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Clear choice for Costello as RBA's dynamic duo jostle for the top job

By Henry Thornton - posted Tuesday, 6 December 2005

RBA board members are more likely to chat about what Santa Claus is bringing than about the complexity of Australia's tax system. More's the pity.

On last week's shenanigans, Henry Thornton favours a Senate committee vetting future board nominees. Adoption of such a well-practised American process would greatly increase the transparency of the appointment process, increase the independence of the Reserve Bank and minimise the chance of an embarrassing repeat of the Gerard affair.

In truth, Santa is still on the board. All over-borrowed Australians should be aware that this is the last Christmas that RBA Governor Ian Macfarlane will be the host. He steps down in September. Interest rates for borrowers have been kept lower than they might have been by jolly Father Ian. But next Christmas, the reins of the RBA sleigh will be in new hands. In our mind, Treasurer Peter Costello (or his successor) has a clear choice.


He can pick Deputy Governor Glenn Stevens, dour and doughty. A tougher cookie than Macfarlane, Stevens seems to have been the chief advocate of pre-emptive action to wind back inflationary pressures. He would be very likely to mark his new territory with a couple of early rate rises, if current wage pressures persist, as we expect.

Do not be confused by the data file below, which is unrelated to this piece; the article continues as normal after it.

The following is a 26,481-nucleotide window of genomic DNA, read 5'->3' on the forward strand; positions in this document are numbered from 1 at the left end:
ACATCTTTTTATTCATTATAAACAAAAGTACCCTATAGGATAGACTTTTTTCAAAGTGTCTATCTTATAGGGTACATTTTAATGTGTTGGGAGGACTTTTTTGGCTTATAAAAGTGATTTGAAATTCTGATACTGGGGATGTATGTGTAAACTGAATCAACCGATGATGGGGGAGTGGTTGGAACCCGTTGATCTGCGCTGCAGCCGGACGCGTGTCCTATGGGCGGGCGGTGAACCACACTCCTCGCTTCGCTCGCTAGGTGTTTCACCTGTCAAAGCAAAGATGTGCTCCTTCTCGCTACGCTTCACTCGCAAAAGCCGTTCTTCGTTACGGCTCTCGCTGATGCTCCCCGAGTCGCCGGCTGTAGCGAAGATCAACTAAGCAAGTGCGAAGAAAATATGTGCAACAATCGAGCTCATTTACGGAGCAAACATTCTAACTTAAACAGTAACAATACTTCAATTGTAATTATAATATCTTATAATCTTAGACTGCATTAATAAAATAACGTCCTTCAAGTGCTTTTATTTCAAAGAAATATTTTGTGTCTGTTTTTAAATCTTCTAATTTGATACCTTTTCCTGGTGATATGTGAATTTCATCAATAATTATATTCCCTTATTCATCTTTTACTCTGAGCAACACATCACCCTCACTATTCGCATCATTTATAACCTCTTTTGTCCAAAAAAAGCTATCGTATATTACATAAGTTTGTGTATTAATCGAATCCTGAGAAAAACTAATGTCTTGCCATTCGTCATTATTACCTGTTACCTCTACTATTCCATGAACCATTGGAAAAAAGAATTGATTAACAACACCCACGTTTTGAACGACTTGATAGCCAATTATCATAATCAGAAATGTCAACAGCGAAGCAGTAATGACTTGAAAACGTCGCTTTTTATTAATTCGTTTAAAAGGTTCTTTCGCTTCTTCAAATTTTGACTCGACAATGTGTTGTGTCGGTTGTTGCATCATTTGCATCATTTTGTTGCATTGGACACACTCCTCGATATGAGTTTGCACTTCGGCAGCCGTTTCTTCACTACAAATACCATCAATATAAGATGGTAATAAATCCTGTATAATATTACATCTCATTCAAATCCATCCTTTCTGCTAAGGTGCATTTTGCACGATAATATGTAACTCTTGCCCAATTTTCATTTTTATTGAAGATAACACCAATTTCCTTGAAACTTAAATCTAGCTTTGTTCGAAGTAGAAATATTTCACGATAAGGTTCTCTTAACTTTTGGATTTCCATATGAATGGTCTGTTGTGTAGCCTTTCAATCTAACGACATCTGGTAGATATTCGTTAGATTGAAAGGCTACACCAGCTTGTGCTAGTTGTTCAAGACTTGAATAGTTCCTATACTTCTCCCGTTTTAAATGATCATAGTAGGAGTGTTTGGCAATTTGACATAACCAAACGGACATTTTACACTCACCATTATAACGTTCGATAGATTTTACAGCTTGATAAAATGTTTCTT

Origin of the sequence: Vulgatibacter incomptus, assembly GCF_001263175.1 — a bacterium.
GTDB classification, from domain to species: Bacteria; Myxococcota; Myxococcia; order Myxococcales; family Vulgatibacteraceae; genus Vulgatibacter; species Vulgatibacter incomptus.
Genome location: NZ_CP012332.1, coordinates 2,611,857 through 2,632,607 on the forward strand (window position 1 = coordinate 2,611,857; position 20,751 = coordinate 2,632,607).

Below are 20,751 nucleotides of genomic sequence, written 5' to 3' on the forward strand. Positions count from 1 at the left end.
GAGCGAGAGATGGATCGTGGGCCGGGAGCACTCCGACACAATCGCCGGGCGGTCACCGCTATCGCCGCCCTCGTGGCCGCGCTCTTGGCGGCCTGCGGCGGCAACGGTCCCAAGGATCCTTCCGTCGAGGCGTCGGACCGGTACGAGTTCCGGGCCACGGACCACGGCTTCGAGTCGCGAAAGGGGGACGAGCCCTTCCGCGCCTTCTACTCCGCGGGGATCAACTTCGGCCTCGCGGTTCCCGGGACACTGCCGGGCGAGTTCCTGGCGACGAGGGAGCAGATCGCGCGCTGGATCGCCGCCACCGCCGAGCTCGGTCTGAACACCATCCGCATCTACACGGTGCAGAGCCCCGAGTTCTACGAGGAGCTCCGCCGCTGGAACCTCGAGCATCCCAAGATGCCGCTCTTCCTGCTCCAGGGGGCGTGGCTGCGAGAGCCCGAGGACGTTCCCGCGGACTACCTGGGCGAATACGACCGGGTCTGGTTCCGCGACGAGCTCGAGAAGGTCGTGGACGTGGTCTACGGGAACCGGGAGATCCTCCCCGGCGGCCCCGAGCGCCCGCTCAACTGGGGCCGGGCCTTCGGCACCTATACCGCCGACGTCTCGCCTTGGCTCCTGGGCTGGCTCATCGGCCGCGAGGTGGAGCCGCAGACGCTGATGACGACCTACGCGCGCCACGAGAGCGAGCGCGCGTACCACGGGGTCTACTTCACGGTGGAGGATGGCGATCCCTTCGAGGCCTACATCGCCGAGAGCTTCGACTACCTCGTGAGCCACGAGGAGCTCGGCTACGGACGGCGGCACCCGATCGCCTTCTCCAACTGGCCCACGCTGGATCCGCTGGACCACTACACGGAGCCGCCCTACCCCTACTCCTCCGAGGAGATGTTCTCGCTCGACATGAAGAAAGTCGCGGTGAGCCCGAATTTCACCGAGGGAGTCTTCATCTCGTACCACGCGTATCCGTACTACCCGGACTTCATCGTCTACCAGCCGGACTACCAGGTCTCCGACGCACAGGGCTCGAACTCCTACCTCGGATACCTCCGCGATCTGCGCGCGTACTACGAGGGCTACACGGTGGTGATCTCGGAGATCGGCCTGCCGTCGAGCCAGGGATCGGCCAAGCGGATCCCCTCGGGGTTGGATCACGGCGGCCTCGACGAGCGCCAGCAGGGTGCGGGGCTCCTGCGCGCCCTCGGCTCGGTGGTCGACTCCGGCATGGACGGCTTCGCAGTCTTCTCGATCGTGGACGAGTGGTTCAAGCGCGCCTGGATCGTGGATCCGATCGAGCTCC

The other obvious candidate is gifted academic Professor Warwick McKibbin. McKibbin is rightly famed for his practical international policy analysis of trade, capital flows, global warming and SARS. He would presumably relate more naturally to the former Professor Ben Bernanke, the new chairman of the US Federal Reserve Board.

McKibbin's general equilibrium framework tends to suggest that what Australia does in the monetary sphere matters little, so long as our interest rates attract no more than the capital inflows necessary to finance our current account deficit.

In that, he is more like Macfarlane than Stevens, though he would - we feel sure - prefer our inflation rate to be no higher than that of our trading partners.

What happens as we move through 2006 depends not only on who is governor of the bank but also on developments in the rest of the world.

Though there are pockets of spare capacity (especially in Asia and Europe), the world remains on balance an inflationary place.


Gold finally rising through $US500 per ounce is one sign of the pressures that are building. Other commodities are rising in price too, with copper helped along by the spectacular miscalculations of a Chinese currency trader. The welcome recent easing in the price of oil is a contrary indicator, although the main message is surely that dear oil is here to stay.

The American press has been debating whether the US Fed will soon reach the end of its tightening cycle.

"Will Santa Pause visit the Fed?" asks Nouriel Roubini of RGE Monitor. Too soon for a pause, we say. The firm economic data from the US is still fuelling inflationary pressures, as the US Fed under out-going chairman of the Board of Governors, Alan Greenspan ran monetary policy too loose for too long.

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First published in The Australian on December 6, 2005. Also in Henry Thornton

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About the Author

Henry Thornton (1760-1815) was a banker, M.P., Philanthropist, and a leading figure in the influential group of Evangelicals that was known as the Clapham set. His column is provided by the writers at

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